A TRADITIONAL song about part of North-East folklore has been rewritten to tell the story another of the region’s infamous characters who is set to go down in history.

Performer Jamie Brown has taken the tune of The Lambton Worm and reworked lyrics to explain how the Prime Minister has struggled to get to grips with tackling the coronavirus.

Boris and the Jorm also includes references to his erstwhile advisor Dominic Cummings and his ill-fated trips to Durham and Barnard Castle during lockdown.

Mr Brown, 35, who lives in Gateshead, said: “These tunes do evoke something in people. When people recognise a tune, subject matter or an accent it is like being part of a club.

“It ticked so many boxes for me because I have got a big passion for Northumbrian and Geordie folk.

“To make it current and relevant and preserve the tunes and dialect is something I am passionate about doing.”

The original story of The Lambton Worm is a legend from County Durham, thought to date back to the 14th century, and tells of how a giant worm had been terrorising villagers from the River Wear.

It is caught by John Lambton, who throws it down a well, but many years later it grows in size, eats local livestock, snatches small children and coils itself around a local hill.

The story was made into a song, written in 1867 by CM Leumane, and features several words found only in the Northumbrian dialect.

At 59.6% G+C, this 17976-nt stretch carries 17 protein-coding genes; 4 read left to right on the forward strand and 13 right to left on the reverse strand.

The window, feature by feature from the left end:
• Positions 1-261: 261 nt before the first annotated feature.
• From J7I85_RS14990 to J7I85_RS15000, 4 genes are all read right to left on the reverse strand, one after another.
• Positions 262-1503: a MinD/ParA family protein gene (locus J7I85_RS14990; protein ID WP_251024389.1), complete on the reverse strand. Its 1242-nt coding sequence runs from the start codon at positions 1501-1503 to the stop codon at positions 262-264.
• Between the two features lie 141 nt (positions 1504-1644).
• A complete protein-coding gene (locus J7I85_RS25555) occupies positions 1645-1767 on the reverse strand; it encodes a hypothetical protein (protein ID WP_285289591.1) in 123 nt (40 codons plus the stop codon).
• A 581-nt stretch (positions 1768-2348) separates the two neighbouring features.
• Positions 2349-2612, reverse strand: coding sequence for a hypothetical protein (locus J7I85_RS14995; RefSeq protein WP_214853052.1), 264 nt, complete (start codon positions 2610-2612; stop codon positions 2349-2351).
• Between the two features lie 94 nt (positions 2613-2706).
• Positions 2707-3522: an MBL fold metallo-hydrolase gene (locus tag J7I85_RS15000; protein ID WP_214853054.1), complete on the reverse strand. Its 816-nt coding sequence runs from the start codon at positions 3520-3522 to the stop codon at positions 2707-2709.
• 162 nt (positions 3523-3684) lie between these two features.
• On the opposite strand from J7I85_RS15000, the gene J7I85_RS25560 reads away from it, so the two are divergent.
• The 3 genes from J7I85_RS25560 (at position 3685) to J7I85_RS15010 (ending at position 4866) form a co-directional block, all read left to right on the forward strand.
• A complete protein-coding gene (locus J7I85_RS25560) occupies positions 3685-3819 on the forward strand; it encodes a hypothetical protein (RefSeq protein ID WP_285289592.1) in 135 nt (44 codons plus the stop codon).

Mr Brown, a married father-of-two, is a theatre actor and directed Geordie The Musical at the Customs House in South Shields and Tyne Theatre in Newcastle.

He has also been involved in the production of recent plays chronicling the lives of North-East folk pioneers including Ned Corvan’s Music Hall and The Great Joe Wilson.

Mr Brown, who has rewritten other regional ditties such as When The Boat Comes In, said: “The North-East is a huge part of my life. It is very important to me and for people who are not aware of The Lambton Worm this might make them more aware of these tunes. It keeps them alive. It is all about preserving the heritage, the dialect, the tunes and the stories.

“It is something I have enjoyed doing. I am just glad so many other people have enjoyed it as well.”